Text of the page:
1. DB connection/handler classes (handling multi-connections to different databases and different servers such as MySQL, Oracle, etc.);
  2. A class per action (ie. SELECT, DELETE, etc.);
  3. Filter classes (eg. RangeFilter);

The code looked something like this:

$select = new Select('field1', 'field2', );
$result = $select->from('myTable')
                 ->addFilter(SQLFilter::RangeFilter, 'field2')
                 ->match(array(1, 3, 5))
                 ->unmatch(array(15, 34))

It's a simple example of how you can build it.

You can go further and implements automated handling of table relations, field type check (using introspection on your tables), table and field alias support, etc.

It might seem to be a long and hard work, but actually, it won't take you that much time to make all these features (≈1 month).

share|improve this answer

I believe you just want to get access to your DB from your module. I'd avoid using mysql_query directly from the code. Rather, going for simple model with abstracted DB access would be easy and straight-forward.

For example, you can have a file like models/Customers.php with this code:


class Customers {

    public function getById($id) {
        $sql = "SELECT first_name, last_name FROM customers WHERE id='$id'";
        $res = $DB::getRow($sql);
        return ($res);

I am assuming some kind of DB helper is already instantiated and available as $DB. Here is a simple one which uses PDO.

Now, you should include this in your module and use the following way:


include_once "models/Customers.php";

$customers = new Customers();
$theCustomer = $customers->getById(intval($_REQUEST['cust_id']));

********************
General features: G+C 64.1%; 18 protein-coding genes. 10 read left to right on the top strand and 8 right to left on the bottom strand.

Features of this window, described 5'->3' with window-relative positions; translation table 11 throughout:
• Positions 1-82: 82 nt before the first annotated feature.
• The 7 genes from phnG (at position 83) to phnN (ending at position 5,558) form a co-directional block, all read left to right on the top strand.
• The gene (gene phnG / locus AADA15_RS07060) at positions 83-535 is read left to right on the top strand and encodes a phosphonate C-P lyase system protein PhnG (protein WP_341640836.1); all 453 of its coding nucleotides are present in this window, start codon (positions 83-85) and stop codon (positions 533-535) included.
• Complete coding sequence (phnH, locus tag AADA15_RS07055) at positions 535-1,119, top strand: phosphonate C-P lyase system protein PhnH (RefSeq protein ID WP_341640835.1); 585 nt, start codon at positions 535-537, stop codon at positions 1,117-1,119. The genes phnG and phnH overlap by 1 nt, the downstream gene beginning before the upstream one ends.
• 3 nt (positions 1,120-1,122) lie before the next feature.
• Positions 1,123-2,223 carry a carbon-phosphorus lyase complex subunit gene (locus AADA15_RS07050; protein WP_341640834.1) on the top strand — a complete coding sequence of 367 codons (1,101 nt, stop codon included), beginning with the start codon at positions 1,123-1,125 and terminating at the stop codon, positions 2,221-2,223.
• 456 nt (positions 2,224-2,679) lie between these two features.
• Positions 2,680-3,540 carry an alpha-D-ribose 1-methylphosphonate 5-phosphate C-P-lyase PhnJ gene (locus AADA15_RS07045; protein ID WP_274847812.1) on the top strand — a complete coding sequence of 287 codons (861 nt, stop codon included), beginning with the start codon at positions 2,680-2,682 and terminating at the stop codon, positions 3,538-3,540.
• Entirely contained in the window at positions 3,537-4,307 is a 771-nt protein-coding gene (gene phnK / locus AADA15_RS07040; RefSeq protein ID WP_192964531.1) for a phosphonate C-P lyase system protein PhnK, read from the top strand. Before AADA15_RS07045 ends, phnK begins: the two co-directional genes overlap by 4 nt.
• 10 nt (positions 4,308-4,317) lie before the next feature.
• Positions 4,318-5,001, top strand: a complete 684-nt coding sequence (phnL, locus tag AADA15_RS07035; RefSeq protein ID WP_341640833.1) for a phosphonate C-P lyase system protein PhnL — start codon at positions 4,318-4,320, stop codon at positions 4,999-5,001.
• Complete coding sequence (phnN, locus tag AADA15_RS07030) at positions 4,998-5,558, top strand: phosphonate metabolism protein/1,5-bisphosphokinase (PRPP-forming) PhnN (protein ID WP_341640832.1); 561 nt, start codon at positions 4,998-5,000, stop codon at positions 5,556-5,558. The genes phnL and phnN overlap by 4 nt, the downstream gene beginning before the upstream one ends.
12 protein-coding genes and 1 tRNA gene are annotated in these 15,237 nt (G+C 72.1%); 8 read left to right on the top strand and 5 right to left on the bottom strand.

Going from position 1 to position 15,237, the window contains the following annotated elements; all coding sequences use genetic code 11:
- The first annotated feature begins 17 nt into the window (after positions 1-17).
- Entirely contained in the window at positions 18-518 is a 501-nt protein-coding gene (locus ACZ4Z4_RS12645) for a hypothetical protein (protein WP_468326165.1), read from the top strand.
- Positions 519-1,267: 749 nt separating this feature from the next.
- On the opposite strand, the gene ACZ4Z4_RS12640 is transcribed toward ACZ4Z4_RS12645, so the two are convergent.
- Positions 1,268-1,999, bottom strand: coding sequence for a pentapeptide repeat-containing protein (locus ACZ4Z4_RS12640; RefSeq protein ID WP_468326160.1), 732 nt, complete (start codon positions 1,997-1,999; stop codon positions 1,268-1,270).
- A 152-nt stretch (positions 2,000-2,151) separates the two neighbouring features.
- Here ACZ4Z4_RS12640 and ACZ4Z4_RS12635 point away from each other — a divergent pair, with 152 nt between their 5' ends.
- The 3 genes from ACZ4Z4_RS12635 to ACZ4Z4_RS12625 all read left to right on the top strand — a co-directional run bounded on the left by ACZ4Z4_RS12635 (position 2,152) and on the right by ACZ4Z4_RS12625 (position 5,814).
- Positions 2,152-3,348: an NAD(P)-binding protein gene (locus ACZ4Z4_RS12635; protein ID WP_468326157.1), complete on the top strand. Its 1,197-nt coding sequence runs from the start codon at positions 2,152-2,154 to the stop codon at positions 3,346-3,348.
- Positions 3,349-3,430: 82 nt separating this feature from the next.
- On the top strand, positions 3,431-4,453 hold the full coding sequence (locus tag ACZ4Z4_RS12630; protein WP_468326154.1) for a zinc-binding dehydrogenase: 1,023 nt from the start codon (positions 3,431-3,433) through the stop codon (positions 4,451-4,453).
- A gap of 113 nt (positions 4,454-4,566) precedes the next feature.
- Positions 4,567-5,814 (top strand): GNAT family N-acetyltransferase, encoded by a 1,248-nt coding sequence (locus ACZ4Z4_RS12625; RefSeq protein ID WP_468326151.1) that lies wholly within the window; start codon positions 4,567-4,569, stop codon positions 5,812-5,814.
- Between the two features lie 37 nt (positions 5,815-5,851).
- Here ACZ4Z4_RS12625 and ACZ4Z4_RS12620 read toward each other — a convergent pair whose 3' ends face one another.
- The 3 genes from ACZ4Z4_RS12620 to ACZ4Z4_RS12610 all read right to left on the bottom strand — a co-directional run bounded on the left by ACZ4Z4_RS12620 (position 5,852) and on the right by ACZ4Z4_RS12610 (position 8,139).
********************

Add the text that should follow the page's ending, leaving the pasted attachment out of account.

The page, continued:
echo "Hello " . $theCustomer['first_name']


share|improve this answer

have you looked into or other php orm frameworks (zend_db comes to mind)?

share|improve this answer
Do you mean I should look at how they are made/work or use them instead? – lamas Mar 17 '10 at 18:53
using them. reinventing them once again is in my opinion wasted time. personally i really like zend frameworks way. you write your own app / frameworks, but plug in some of their modules for specific tasks. – roman Mar 18 '10 at 16:20
The problem is how much memory these suck-up. PHP isn't built to load so many files and classes each request. So you have a trade-off between needing strong servers or easy coding. – Xeoncross Mar 27 '10 at 19:19
Doctrine and others are highly discouraged by the authors of "High Performance MySQL" – Dor Mar 28 '10 at 10:35
as xeoncross already said - it always comes down to productivity/security vs. raw performance ... i did by the way not find any article generally discouraging the use of orm's on ah, and apc as well as docrtine's way of 'compiling' everything into one file also helps – roman Mar 29 '10 at 19:54

Three tips:

  • Use Stored Procedures (so you can separate the php from the db)
  • Use PDO/MySQLi for prepared statements CALL NEWS_LIST(?, ?)
  • Use a Static Class for your DB. Allows you to access it within any module.
share|improve this answer
+1: PDO, PDO, rah rah rah. PDO, PDO, shish-boom-bah! (Sorry, bored at work) – Powerlord Mar 17 '10 at 18:58